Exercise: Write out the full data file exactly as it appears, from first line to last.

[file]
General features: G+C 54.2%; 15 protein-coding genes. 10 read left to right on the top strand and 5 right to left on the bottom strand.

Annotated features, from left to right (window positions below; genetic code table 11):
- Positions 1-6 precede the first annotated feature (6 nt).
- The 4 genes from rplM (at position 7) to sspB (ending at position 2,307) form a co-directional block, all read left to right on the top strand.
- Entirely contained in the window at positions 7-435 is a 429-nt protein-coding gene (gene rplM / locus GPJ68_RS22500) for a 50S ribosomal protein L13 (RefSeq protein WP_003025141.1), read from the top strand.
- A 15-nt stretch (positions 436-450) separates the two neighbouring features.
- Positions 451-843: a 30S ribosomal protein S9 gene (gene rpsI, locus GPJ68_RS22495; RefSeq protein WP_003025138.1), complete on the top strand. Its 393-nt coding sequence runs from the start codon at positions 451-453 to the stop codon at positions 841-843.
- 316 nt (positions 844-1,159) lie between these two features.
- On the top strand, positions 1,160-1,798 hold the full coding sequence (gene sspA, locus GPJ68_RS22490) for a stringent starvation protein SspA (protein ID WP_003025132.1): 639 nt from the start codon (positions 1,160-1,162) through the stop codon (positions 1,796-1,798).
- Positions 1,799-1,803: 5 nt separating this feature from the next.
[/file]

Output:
General features: G+C 54.2%; 15 protein-coding genes. 10 read left to right on the top strand and 5 right to left on the bottom strand.

Annotated features, from left to right (window positions below; genetic code table 11):
- Positions 1-6 precede the first annotated feature (6 nt).
- The 4 genes from rplM (at position 7) to sspB (ending at position 2,307) form a co-directional block, all read left to right on the top strand.
- Entirely contained in the window at positions 7-435 is a 429-nt protein-coding gene (gene rplM / locus GPJ68_RS22500) for a 50S ribosomal protein L13 (RefSeq protein WP_003025141.1), read from the top strand.
- A 15-nt stretch (positions 436-450) separates the two neighbouring features.
- Positions 451-843: a 30S ribosomal protein S9 gene (gene rpsI, locus GPJ68_RS22495; RefSeq protein WP_003025138.1), complete on the top strand. Its 393-nt coding sequence runs from the start codon at positions 451-453 to the stop codon at positions 841-843.
- 316 nt (positions 844-1,159) lie between these two features.
- On the top strand, positions 1,160-1,798 hold the full coding sequence (gene sspA, locus GPJ68_RS22490) for a stringent starvation protein SspA (protein ID WP_003025132.1): 639 nt from the start codon (positions 1,160-1,162) through the stop codon (positions 1,796-1,798).
- Positions 1,799-1,803: 5 nt separating this feature from the next.